Sunday, October 1

My wife will have me home after an affair, but I crave more | Relations

The question I had a very intense two-year affair with someone who, like me, had been married for a long time. Eighteen months later, I left my wife, feeling confident that my partner was the love of my life, and hoping that she could bring us together. This led to the loss of my home and much of my social network, and the need to change jobs.

My partner decided to stay in his marriage, citing the welfare of his children. He wanted to keep the relationship with me secret indefinitely. This quickly became unbearable for me and now I cut off all contact, which was not his wish. She was noncommittal about whether he intended, or even wanted, to leave his marriage and be with me openly. Her final message to me expressed that this was now her intention, but that she could not give an idea of ​​a timeframe.

I have told my wife absolutely everything and she has been phenomenally sane. She offers to keep me home, for a trial period, with a view to mutual kindness, leading to reconciliation or a better parting. There was much of value in our shared life.

I know it’s rational to assume that my partner can never be with me, but I still love her and think of her with hope. I have never felt the way I feel when I am in her presence with another person. Every day, a part of me wants to walk up to her and tell her this, for the millionth time, to try and win her over. I get obsessed with it. Another part of me wants no contact. my life is stuck.

Philip’s answer “I wouldn’t want to belong to a club that had me as a member,” said Groucho Marx. What is the attraction of a potential partner who does not commit to you? What is this about? Did you have to work hard to get a parent’s approval? A teacher you had a crush on refrained from praising him? Have you had a pattern of falling in love with unavailable lovers, those who lived abroad or were already married?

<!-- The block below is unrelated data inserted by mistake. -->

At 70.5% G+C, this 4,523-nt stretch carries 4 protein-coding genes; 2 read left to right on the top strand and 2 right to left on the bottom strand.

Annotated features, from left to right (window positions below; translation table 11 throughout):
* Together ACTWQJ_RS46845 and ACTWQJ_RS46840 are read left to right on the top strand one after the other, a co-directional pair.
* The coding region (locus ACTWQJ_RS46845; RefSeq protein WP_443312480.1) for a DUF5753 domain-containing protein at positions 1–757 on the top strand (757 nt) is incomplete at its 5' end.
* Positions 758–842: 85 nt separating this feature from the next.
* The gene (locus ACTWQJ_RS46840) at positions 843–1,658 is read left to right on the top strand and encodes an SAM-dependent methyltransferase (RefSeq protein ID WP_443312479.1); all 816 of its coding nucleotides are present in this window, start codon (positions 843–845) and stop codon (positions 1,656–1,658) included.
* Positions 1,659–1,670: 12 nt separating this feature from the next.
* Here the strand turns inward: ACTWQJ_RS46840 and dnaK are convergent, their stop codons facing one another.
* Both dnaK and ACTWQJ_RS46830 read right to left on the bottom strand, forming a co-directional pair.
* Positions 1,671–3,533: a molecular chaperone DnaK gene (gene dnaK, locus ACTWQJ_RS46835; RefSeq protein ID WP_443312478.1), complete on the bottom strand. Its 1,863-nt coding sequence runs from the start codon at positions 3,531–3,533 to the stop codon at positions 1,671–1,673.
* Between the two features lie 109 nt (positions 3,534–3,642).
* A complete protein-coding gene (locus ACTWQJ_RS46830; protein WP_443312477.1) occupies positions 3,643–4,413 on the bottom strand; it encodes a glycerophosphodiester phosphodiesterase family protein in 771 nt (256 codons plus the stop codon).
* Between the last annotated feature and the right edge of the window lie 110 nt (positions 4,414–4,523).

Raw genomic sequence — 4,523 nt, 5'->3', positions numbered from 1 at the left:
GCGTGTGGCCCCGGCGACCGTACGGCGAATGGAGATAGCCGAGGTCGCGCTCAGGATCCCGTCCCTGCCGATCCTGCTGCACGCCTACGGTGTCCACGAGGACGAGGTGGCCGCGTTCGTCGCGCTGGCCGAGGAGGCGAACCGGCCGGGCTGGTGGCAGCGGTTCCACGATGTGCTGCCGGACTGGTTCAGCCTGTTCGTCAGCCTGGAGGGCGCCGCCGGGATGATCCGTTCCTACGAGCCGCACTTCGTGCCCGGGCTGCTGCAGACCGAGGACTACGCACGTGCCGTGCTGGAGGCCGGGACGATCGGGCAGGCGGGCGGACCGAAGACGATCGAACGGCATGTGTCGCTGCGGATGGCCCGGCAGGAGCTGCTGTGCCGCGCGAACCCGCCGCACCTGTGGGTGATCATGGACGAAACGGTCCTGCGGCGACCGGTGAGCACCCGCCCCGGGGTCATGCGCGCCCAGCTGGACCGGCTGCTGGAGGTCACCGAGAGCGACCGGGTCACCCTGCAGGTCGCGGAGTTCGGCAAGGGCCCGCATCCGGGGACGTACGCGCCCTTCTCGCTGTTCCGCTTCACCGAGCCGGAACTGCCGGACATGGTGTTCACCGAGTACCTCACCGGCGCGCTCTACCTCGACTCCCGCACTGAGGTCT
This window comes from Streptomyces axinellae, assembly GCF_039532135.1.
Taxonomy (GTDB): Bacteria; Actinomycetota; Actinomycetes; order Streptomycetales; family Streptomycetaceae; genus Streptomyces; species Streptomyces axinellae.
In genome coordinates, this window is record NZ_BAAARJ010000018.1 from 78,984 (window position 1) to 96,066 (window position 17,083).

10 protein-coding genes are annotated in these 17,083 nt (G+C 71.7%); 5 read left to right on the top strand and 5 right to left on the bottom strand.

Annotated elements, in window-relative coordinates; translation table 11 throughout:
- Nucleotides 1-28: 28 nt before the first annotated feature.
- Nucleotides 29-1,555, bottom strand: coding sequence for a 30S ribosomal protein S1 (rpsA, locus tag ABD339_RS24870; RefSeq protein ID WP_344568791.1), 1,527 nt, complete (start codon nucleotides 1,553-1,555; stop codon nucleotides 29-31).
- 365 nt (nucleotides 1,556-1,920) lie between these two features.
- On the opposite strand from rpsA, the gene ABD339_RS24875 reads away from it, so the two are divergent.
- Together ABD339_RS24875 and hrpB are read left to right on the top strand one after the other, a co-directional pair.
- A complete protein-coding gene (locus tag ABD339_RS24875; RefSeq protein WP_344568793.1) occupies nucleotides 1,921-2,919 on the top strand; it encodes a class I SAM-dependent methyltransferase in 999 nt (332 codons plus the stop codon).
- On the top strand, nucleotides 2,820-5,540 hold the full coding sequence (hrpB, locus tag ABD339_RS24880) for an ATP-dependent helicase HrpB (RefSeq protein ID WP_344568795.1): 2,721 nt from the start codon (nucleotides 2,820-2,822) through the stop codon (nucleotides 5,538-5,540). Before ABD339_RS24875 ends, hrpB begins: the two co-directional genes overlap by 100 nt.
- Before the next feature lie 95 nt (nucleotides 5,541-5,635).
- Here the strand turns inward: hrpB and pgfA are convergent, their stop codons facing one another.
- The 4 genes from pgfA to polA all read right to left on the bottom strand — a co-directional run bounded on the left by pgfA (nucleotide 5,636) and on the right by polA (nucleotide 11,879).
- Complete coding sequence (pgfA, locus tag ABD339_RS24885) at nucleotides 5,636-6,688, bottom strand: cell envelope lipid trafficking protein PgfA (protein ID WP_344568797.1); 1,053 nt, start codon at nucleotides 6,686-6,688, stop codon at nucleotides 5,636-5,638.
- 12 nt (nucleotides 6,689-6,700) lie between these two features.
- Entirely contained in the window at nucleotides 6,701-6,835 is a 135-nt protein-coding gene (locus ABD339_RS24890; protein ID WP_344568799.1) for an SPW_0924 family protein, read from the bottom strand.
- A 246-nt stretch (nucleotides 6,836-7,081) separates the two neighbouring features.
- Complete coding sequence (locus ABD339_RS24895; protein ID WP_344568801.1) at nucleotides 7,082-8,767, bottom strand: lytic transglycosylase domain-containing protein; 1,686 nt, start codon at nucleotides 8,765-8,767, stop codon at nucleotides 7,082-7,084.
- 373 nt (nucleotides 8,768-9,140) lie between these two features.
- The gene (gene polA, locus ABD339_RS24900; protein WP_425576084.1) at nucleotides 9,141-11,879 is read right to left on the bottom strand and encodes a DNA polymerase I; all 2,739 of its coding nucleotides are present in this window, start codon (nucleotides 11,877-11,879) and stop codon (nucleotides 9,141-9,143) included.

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I want you to think about your longing. Right now, you are your longing, your longing is you, you are. Take a step back. Look at it detachedly. You’ve told me, “In all my life, I’ve never felt the way I feel in her presence.” And I’m tempted to ask, “What happened to your mother when you were two years old?”

Now this may sound like a stretch, but look at the way a little boy loves his parents. Notice the attachment, the desperation, the longing: it’s all there. I guess he may be haunted by an inner ghost of that baby or toddler he longed for and longed for and sometimes had the ecstasy of being held momentarily, in an intermittent way that reinforced the longing and made him yearn even more.

The problem with what is familiar in this way is that it feels good. Sometimes people say that love feels like “coming home,” like coming back to what’s familiar, from a time before words could even explain that familiarity. You learned to yearn, as a kind of default mood for you, before you knew the words.

The love you have with your lover sounds like an “infatuation” type of love. The kind we see in movies where you’re passively dragged in: it happens to You actually, it’s a lot like what happens to a baby or a small child, no do anything, they fall into longing. But the love that your wife is showing you? Woof! That is a completely different kind of love. That’s not passive, that’s love as a verb, that’s love as action, that’s the kind of constant, committed, available, constant kindness that, if you had experienced it as a little kid, I don’t think you would. d be in this situation now. That is probably the love you need, instead of the one you think you want.

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What do I advise you to do? Go home and develop your appreciation for your kindly available wife (at least for the time being; she probably has her limits) into something deeper. Not the heady obsession, the no-one-has-had-a-love-like-ours madness you had for your lover, not that raging sea, but a constant lake that runs deeper than you could ever imagine. And that old, old scar that your lover scabbed over will heal and, rather than heal, will become memory after memory of love in action, instead of love falling back down a familiar hole. Don’t fall into the trap of longing, to be loving. It’s better, much better in the long run and leads to something more sustainable.

Short answer: don’t be interested in your lover, but in the way you long for someone who doesn’t prioritize you. Discover that part of you. Find a narrative of how that part came to be. Second, appreciate what you have.

If what I have said has any resonance with you, follow it. If everything seems doubly dutch, don’t worry, keep looking for help until you find what you need. You may also find a therapist using attachment theory helpful (

If you have any questions please send a short email to [email protected]

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